Oracle announced plans to buy Sun in April. The deal has been held up for months while European regulators conduct an antitrust review, which has reached a climax in recent days. A main concern of the EU has been the fate of MySQL if owned by Oracle, which holds a major chunk of the database market with its own proprietary platform.
If the deal is approved, it will leave Nexedi and end users in an uncertain place, according to a letter that company CEO Jean-Paul Smets sent to the EU.
Nexedi's open source ERP5 product is based on MySQL, which has enabled the vendor to support a number of storage platforms and use the MySQL Cluster technology to handle large amounts of data, according to the letter.
But the pending acquisition of MySQL by Oracle "has changed the situation," the letter states.
"MySQL has become a liability to Nexedi. Our competitive advantage in the field of business applications has decreased because of the acquisition of MySQL by Oracle," Smets wrote.
"There are no competing open source relational databases which can match the performance of MySQL Cluster for very large data sets," Smets added. But Oracle's "poor track record" with past acquisitions means "the risk is very high that Oracle will destroy the value of MySQL and of its underlying open source technologies in order to promote its own proprietary technologies, both in the field [of] database and in the field of business applications," he wrote.
Nexedi is asking the EU to ask Oracle to sell off MySQL to a third party "which offers reasonable guarantees to develop it commercially under an open source business model." It is offering €1 to "relieve Oracle from what has become both a negative asset in its merger and acquisition strategy, and a negative asset to the open source and Free Software communities."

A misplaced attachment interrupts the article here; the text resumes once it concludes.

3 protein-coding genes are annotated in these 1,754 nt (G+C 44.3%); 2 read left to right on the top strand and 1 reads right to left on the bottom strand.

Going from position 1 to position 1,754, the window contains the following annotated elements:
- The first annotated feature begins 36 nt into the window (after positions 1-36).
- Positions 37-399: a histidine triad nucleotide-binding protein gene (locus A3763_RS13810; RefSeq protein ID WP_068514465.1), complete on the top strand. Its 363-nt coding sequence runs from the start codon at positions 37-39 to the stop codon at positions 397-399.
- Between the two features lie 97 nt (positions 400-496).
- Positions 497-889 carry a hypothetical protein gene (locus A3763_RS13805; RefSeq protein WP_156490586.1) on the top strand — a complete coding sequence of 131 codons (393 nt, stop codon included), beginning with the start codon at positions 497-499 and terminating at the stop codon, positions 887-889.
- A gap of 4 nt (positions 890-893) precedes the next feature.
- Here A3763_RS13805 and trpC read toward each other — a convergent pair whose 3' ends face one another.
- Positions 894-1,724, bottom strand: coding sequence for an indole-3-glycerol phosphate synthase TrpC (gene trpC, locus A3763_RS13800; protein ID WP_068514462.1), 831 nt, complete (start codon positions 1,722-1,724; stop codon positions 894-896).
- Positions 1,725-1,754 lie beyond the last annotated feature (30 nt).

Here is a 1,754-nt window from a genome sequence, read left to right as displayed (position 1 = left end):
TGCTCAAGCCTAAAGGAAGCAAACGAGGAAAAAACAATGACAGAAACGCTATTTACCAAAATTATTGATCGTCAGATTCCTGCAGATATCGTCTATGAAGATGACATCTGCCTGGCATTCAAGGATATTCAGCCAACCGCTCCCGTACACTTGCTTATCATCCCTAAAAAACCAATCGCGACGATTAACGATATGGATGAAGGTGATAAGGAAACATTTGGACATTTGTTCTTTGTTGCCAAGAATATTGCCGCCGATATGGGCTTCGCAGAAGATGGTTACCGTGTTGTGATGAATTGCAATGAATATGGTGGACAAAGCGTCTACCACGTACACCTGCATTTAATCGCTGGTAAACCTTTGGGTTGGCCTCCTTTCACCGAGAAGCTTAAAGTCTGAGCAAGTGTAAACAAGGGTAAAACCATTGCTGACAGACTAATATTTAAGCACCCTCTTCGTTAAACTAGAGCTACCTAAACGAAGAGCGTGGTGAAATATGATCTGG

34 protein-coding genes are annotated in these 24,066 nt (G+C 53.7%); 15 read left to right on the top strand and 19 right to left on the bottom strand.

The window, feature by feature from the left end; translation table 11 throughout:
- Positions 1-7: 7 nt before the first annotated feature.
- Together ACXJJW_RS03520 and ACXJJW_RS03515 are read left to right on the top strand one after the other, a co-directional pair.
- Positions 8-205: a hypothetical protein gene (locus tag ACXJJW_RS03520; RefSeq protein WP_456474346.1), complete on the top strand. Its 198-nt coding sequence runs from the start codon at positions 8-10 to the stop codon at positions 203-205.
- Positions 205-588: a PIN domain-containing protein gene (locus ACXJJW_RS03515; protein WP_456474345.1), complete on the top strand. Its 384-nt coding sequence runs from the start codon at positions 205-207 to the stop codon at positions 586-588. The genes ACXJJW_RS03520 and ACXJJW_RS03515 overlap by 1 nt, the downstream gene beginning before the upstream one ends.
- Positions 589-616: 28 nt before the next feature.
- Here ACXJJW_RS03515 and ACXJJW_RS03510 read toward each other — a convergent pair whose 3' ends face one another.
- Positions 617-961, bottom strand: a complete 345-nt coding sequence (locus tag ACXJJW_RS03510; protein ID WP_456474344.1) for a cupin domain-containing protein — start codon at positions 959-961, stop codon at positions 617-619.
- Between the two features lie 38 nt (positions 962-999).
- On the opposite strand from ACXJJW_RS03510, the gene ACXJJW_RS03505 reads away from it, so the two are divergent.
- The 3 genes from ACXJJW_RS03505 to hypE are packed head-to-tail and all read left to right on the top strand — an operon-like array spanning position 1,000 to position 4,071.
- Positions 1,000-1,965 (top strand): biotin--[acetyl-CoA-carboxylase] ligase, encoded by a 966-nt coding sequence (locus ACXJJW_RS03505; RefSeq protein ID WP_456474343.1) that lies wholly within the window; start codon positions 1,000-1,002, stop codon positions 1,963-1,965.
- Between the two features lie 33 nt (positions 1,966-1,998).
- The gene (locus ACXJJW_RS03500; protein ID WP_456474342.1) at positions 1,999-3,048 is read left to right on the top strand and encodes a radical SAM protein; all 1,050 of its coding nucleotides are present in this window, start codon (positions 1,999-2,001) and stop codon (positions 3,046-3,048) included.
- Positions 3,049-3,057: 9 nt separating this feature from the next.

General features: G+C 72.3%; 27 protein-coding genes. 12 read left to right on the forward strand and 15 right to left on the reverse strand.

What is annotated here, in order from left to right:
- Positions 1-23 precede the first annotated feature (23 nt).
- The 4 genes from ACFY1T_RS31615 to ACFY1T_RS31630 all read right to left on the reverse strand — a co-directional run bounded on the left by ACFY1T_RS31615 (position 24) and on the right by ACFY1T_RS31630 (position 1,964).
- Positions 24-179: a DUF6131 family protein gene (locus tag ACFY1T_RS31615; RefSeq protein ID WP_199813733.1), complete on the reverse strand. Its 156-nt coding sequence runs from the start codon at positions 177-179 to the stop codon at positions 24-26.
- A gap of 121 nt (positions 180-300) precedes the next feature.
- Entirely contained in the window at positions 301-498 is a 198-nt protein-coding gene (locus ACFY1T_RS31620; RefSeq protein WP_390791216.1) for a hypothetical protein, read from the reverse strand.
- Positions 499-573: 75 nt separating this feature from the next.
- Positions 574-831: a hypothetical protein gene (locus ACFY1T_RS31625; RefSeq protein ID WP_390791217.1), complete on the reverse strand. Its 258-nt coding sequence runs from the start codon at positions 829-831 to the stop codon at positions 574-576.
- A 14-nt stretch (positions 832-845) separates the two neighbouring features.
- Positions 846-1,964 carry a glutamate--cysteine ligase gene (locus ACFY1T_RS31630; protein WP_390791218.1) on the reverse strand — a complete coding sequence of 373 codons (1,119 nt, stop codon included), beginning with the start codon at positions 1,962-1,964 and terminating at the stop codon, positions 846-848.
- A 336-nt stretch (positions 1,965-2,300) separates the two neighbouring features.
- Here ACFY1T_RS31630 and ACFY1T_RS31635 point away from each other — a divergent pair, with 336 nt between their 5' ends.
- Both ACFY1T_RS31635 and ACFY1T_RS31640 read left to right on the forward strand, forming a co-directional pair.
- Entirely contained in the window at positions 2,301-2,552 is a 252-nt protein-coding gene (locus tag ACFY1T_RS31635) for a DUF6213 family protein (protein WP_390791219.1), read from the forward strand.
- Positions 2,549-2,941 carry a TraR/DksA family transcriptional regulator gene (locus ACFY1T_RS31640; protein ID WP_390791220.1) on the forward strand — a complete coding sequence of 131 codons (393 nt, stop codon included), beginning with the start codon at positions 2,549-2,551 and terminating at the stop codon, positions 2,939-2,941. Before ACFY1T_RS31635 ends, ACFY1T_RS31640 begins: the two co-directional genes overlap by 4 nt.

Oracle sought to ease concerns about MySQL under its ownership by issuing a press release listing 10 "commitments" to the database. They include a pledge to continue releasing MySQL in the future under the General Public License, to increase spending on research and development, and to create a customer advisory board. The commitments would be valid for five years after the purchase is completed.
Smets was unmoved by Oracle's gesture.
"I usually do not believe in commitments from companies unless they can be enforced by something tangible such as a contract, a jurisdiction, cash handed to someone, etc," he said via email.
Oracle and Sun did not immediately respond to a request for comment.
The EU is expected to make a final decision on the merger by 27 January, but in recent days has signaled it will approve the deal.